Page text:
How a Good Night’s Sleep Can Improve Your Fitness

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How a Good Night’s Sleep Can Improve Your Fitness

Ever pushed yourself to go the gym before 6am, only to find you can barely lift those dumbbells or break a sweat on the bike? According to sleep expert Phil Lawlor from Dormeo, poor-quality sleep can seriously affect your fitness. Here, he explains why you should prioritise a good night’s rest.

Increases energy for better performance

Everyone’s been there struggling to tie your trainers and get out the door. And even when you muster up enough motivation to start moving, you just can’t bring yourself to make the maximum effort. If that sounds familiar, you probably don’t have enough energy stored to push yourself to peak performance.

So, when you need more energy, you might consider hitting your local health store for a quick pick-me-up. And while expensive vitamin water and caffeine supplements might promise great things, guzzling energy drinks won’t replace a good night’s slumber. Sleep is one of the best ways to naturally boost energy, giving you that little bit of oomph you need for exercise. Plus, it’s free!

Helps with essential bodily functions

When you go to the gym, you’re there to achieve a purpose. But common fitness goals such as increasing muscle mass, losing weight and improving your overall health have one thing in common: they require sleep. Research suggests that your nightly snooze can restore the body, with some essential functions like muscle growth and tissue repair only happening during this time. So, by naturally repairing your body, a good night’s sleep is a great way to get yourself ready for a workout.

How a Good Night’s Sleep Can Improve Your Fitness health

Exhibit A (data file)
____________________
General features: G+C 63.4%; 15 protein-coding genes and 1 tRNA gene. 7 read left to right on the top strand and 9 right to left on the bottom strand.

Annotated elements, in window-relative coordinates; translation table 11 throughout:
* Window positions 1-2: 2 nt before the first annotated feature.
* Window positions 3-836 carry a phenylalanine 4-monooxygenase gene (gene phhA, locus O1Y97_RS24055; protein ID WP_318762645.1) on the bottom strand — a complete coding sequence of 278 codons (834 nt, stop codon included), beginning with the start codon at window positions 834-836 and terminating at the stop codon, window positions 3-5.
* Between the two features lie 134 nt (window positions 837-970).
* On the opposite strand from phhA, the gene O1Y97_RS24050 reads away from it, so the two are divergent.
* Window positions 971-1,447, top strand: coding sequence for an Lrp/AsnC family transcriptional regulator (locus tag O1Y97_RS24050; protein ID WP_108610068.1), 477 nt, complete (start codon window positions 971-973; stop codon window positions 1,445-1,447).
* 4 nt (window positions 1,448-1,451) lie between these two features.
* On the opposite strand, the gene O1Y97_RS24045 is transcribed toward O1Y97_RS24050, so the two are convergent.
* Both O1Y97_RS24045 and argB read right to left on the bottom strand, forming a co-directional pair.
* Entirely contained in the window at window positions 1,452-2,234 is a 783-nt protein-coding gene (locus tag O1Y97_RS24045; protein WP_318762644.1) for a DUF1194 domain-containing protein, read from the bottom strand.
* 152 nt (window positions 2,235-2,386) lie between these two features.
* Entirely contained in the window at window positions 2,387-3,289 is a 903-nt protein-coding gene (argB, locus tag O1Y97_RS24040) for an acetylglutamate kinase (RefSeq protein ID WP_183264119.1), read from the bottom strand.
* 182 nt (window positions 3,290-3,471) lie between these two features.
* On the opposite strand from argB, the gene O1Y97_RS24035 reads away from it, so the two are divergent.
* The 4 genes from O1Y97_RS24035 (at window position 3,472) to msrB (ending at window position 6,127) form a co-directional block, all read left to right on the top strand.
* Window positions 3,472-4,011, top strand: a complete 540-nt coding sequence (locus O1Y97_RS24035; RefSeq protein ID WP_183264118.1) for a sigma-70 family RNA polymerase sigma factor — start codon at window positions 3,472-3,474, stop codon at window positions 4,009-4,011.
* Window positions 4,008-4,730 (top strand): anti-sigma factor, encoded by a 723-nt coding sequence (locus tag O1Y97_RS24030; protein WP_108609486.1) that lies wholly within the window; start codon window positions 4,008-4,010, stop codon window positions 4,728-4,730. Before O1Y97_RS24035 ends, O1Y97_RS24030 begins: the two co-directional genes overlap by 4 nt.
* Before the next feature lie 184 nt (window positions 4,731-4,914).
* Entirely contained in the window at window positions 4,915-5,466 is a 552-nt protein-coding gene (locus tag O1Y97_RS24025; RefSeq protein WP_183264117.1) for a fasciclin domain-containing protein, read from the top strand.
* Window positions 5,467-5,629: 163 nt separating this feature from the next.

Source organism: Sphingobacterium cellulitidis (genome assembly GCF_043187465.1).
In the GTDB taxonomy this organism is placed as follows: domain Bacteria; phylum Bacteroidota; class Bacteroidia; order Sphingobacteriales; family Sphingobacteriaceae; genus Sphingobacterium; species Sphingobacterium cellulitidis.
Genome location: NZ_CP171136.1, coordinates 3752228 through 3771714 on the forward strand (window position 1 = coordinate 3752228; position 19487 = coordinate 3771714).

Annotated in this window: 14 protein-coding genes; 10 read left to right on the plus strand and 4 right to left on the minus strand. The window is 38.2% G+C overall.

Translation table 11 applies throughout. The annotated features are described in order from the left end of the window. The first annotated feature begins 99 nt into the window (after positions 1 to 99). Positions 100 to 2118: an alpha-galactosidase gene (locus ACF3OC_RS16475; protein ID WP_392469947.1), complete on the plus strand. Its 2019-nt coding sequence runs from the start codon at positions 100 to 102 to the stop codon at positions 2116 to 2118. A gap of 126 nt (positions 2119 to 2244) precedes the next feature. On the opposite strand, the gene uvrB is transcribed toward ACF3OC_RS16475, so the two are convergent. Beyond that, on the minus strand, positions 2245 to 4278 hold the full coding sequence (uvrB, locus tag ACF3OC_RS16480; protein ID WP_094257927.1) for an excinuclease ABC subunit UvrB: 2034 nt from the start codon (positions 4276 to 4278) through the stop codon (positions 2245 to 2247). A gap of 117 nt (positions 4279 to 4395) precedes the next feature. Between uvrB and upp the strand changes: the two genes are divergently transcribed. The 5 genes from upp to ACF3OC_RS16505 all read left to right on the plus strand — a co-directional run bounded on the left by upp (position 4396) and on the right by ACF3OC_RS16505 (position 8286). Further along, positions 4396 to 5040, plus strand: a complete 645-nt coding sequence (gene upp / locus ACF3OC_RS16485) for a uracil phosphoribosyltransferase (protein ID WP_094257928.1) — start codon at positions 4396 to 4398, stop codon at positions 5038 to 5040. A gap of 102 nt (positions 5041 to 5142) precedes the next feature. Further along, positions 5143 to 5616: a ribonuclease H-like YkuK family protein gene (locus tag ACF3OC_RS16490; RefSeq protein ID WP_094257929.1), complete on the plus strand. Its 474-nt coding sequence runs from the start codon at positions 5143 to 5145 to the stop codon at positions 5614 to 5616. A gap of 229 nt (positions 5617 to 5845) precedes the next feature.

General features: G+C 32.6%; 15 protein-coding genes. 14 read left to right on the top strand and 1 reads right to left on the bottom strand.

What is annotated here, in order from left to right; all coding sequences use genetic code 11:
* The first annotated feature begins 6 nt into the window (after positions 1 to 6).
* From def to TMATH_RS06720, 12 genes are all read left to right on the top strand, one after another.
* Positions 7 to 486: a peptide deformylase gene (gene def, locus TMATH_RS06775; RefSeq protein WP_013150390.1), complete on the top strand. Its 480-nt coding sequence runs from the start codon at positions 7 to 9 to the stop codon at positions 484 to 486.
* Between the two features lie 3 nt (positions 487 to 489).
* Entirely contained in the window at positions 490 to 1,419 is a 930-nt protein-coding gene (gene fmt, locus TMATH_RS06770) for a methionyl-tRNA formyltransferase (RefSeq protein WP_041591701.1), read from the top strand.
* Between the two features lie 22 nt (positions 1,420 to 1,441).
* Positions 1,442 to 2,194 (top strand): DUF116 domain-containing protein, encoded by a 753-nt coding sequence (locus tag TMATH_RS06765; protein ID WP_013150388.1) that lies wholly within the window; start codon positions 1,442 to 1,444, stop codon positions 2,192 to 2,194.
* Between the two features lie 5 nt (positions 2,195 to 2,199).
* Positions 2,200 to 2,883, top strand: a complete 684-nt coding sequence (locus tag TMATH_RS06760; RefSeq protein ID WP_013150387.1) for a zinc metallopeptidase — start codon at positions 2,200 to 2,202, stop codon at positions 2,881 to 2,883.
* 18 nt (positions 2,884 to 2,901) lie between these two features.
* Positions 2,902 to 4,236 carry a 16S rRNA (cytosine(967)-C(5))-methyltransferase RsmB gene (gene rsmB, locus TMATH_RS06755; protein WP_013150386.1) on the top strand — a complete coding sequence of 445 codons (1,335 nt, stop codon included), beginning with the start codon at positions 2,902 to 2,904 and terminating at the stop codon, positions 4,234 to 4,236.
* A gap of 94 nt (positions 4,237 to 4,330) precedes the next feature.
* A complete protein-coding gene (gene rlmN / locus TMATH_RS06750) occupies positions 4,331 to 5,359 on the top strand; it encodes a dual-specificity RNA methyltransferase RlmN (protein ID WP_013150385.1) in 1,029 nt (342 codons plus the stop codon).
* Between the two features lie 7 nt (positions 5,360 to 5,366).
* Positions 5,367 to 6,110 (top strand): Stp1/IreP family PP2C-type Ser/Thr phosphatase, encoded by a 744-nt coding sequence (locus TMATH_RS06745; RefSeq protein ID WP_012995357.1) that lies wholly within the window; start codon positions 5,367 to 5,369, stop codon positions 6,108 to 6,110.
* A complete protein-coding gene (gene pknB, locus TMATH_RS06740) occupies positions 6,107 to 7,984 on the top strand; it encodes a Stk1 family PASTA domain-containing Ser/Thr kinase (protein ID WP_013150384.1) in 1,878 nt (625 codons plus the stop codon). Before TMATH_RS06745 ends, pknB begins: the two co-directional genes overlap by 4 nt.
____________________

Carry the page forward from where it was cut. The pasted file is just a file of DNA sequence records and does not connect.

Fights unhealthy cravings

Watching your waistline isn’t just about getting your heart pumping: it’s about eating right, too. But did you know that a good night’s sleep is an important factor for maintaining a healthy diet? People who sleep less than 7 hours a night are more likely to become obese, according to the NHS.

Sleep deprivation causes an increased amount of ghrelin in your body, a hunger-stimulating hormone. What’s more, a lack of sleep reduces your levels of leptin, the chemical that makes you feel full. The combination of these two effects causes unhealthy cravings that lead you to a higher calorie intake, which you can’t necessarily burn off through exercise. Plus, excessive sugar or fat consumption could cause fatigue, headaches and bloating, which will have a negative impact on your training and performance.

Improves focus and alertness

Whether it’s an extra kilometre on the treadmill or achieving a personal best at the squat rack, getting what you want out of a workout can be a challenge if you haven’t slept well. That’s because you’re more likely to make mistakes and lose focus after a bad night’s sleep. Try to get at least 7–8 hours per night, so you wake up feeling alert and attentive enough to power up your workout.

Regulates your metabolism

Recent studies show that poor sleep could negatively affect your metabolism. There have been links between sleep loss and metabolic dysregulation, which is thought to cause insulin resistance. This can lead to multiple health problems, including diabetes and extreme weight gain. Of course, any serious health issues can impact on your fitness: no one wants to exercise if they’re unwell.

A good night’s sleep could make all the difference to your workouts and your waistline. Getting in 7–8 hours of rest will give you more energy, make you feel focused and revitalise your body for a hard training session. Sleep also adjusts your metabolism and can combat those unhealthy cravings, making you more likely to stay away from sugary snacks and hit the gym instead!

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